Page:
The rumours that you can camp anywhere in New Zealand as long as you're self-contained are 98% true. Road signs informs travellers when entering and leaving a freedom camping zone. Within each zone are designated freedom campgrounds where camping is permitted. Don't expect spacious individual sites like you might find in Canada. Often, these designated zones are open spaces (parking lot style) that fit 8-12 vehicles side by side. Many towns will have will have designated free camping areas, some better than others. Coastal towns are great because quite often the free camping zone is beside the ocean or the river.
Nature Reserves are another place where freedom camping is allowed. There is usually a large grassy camping area and many reserves have drop or flushing toilets. Some nature reserves are not so free and require payment using the honour box or a ranger will visit to collect money. We stayed in a couple of nice nature reserves, free and fee. Each stay was wonderfully lush, quiet and pleasant.
Most National Parks in New Zealand don't allow freedom camping, but there are designated campgrounds where fees per person apply. Some campgrounds are primitive and some are equipped with toilets and cooking shelters. In Paparoa National Park we found a sweet designated spot beside a beach which made camping feel more spacious. Driving through Fiordlands NP we checked out several potential camping areas and picked a couple to stay at after our Milford Sound tour. In the end, we decided to camp beside a river south of Te Anau.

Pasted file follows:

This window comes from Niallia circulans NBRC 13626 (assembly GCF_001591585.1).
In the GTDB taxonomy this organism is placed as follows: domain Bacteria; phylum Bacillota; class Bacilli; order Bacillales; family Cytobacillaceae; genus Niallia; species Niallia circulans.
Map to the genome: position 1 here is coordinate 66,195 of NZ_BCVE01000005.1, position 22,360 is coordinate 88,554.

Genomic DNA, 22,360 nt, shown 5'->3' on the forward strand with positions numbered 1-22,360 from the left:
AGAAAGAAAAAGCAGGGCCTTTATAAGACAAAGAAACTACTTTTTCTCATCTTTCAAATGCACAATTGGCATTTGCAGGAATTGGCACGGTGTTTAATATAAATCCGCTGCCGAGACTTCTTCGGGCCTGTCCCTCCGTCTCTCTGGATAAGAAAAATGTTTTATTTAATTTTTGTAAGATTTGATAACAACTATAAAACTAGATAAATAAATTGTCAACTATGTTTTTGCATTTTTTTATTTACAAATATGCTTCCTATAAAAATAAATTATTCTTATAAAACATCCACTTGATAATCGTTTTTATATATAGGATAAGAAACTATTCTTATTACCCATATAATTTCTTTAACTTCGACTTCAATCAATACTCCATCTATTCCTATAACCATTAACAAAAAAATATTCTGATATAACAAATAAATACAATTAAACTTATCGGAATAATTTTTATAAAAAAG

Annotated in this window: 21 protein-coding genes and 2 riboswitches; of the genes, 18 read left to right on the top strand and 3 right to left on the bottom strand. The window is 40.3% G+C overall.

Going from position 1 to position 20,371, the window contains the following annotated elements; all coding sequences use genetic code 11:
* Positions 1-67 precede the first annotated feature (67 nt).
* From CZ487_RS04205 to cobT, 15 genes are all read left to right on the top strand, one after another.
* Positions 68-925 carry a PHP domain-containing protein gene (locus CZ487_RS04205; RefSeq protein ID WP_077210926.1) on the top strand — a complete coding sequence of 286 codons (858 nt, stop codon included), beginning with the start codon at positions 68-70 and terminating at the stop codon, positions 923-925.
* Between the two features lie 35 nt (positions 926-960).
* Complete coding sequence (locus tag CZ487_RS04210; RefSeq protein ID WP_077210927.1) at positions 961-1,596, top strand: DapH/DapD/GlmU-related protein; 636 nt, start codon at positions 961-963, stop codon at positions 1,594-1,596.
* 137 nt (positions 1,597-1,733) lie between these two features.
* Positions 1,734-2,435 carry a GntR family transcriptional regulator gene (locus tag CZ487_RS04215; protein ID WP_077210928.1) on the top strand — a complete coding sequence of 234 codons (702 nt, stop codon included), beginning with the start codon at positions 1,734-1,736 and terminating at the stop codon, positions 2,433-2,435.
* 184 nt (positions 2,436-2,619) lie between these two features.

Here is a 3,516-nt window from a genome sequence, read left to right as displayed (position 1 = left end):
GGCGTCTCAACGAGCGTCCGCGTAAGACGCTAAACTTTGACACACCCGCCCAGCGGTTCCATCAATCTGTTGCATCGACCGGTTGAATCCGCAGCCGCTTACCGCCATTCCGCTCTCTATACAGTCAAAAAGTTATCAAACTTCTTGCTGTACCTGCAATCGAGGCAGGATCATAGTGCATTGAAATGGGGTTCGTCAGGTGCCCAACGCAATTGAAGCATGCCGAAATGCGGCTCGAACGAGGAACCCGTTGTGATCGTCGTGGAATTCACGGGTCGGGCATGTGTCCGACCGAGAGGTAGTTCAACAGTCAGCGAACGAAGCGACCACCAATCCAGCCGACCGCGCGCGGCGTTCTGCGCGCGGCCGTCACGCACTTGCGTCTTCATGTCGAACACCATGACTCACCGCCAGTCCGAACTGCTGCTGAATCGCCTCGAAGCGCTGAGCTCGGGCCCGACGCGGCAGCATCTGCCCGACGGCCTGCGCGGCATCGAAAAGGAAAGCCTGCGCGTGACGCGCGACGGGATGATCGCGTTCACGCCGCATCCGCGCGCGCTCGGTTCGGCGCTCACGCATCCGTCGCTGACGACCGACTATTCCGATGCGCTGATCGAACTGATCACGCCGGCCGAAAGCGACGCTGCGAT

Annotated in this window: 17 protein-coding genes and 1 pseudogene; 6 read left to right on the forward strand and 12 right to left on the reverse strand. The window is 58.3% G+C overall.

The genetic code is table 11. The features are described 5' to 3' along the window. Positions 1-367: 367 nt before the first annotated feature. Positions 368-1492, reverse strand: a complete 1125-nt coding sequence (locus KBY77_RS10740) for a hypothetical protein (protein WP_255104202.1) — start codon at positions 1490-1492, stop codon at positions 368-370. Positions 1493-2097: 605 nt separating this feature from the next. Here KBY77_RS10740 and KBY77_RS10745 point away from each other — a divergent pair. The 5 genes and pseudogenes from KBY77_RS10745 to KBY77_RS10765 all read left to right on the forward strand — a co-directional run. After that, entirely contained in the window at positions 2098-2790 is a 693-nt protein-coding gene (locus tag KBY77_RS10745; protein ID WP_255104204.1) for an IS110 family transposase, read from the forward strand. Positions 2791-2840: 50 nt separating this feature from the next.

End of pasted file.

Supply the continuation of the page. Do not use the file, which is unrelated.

If staying over night in a parking lot is your only option, well then, that's your only option. You can always opt for a caravan park, but that's paid luxury camping over freedom camping.
How Did We Find Our Campsites?
Finding freedom camping maps at tourist info stations was not an easy task. We relied on a few phone apps to get us to some hidden gems! Wikicamps New Zealand and maps.me were the two apps we heavily relied on. Both apps have the feature to download offline maps, which is great if you don't have a data plan. Reading the comments on Wikicamps New Zealand helped us narrow down our choices and find some premium sites. If you're friendly chat up some locals for tips and hidden gems.
Leave no Trace!
Don't be a tosser! Freedom camping goes on the belief and trust that users keeps the site clean and pristine. One of the biggest disappointments is getting to a site that is littered with garbage and waste. Reading comments on the apps really gives you a clear idea about the site's cleanliness. A good rule of thumb is pack out what you pack in. Many road side stops have bins to toss your litter. As well, many towns and some tourist information centres have grey water dump stations. There's no excuse to leave your mess for others to clean up.
Would We Freedom Camp Again?
Absolutely! We had the best time exploring New Zealand's South Island in a camper van. Upsides and downsides? Now that we've travelled in a 2-berth van we would try something smaller and more compact, or find a similar size to the 2-berth but with a different layout. The ability to travel at our own pace without the stress of meeting our hotel or AirBnB reservation is freeing. Sure, there is the daily search for a new site, but that is all part of the adventure. Freedom camping is not for everyone, but it is a great way to experience New Zealand's natural beauty.